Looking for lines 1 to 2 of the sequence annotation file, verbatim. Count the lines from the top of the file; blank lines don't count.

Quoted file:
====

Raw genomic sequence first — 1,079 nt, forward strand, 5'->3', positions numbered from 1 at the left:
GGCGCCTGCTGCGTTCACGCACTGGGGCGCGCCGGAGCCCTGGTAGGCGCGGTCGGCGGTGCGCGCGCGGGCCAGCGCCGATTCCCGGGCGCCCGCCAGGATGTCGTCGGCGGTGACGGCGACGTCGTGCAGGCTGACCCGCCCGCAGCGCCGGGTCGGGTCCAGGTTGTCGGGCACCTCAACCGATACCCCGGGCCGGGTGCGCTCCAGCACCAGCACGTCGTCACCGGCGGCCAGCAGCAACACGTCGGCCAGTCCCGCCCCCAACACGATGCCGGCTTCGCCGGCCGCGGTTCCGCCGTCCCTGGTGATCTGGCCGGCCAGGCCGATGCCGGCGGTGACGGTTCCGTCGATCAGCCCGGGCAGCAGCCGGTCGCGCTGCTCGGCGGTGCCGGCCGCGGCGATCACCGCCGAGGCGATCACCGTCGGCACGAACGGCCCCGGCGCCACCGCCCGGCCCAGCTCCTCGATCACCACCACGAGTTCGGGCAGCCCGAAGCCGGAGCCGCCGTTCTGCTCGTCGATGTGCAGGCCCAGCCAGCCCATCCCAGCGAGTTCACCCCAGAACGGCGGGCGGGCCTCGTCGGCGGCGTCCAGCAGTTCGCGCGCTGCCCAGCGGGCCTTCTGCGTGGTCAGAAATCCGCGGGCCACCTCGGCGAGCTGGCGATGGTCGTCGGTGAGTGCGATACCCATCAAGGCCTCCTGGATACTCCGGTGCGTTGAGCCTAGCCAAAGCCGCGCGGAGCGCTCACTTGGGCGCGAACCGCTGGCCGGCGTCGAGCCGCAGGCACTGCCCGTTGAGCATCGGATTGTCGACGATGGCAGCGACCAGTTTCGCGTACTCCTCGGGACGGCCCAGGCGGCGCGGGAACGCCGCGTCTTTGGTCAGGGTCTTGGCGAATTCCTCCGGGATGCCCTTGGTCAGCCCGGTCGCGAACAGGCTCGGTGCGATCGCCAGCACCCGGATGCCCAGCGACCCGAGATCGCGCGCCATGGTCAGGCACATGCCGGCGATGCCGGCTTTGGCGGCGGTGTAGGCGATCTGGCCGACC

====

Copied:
Raw genomic sequence first — 1,079 nt, forward strand, 5'->3', positions numbered from 1 at the left:
GGCGCCTGCTGCGTTCACGCACTGGGGCGCGCCGGAGCCCTGGTAGGCGCGGTCGGCGGTGCGCGCGCGGGCCAGCGCCGATTCCCGGGCGCCCGCCAGGATGTCGTCGGCGGTGACGGCGACGTCGTGCAGGCTGACCCGCCCGCAGCGCCGGGTCGGGTCCAGGTTGTCGGGCACCTCAACCGATACCCCGGGCCGGGTGCGCTCCAGCACCAGCACGTCGTCACCGGCGGCCAGCAGCAACACGTCGGCCAGTCCCGCCCCCAACACGATGCCGGCTTCGCCGGCCGCGGTTCCGCCGTCCCTGGTGATCTGGCCGGCCAGGCCGATGCCGGCGGTGACGGTTCCGTCGATCAGCCCGGGCAGCAGCCGGTCGCGCTGCTCGGCGGTGCCGGCCGCGGCGATCACCGCCGAGGCGATCACCGTCGGCACGAACGGCCCCGGCGCCACCGCCCGGCCCAGCTCCTCGATCACCACCACGAGTTCGGGCAGCCCGAAGCCGGAGCCGCCGTTCTGCTCGTCGATGTGCAGGCCCAGCCAGCCCATCCCAGCGAGTTCACCCCAGAACGGCGGGCGGGCCTCGTCGGCGGCGTCCAGCAGTTCGCGCGCTGCCCAGCGGGCCTTCTGCGTGGTCAGAAATCCGCGGGCCACCTCGGCGAGCTGGCGATGGTCGTCGGTGAGTGCGATACCCATCAAGGCCTCCTGGATACTCCGGTGCGTTGAGCCTAGCCAAAGCCGCGCGGAGCGCTCACTTGGGCGCGAACCGCTGGCCGGCGTCGAGCCGCAGGCACTGCCCGTTGAGCATCGGATTGTCGACGATGGCAGCGACCAGTTTCGCGTACTCCTCGGGACGGCCCAGGCGGCGCGGGAACGCCGCGTCTTTGGTCAGGGTCTTGGCGAATTCCTCCGGGATGCCCTTGGTCAGCCCGGTCGCGAACAGGCTCGGTGCGATCGCCAGCACCCGGATGCCCAGCGACCCGAGATCGCGCGCCATGGTCAGGCACATGCCGGCGATGCCGGCTTTGGCGGCGGTGTAGGCGATCTGGCCGACC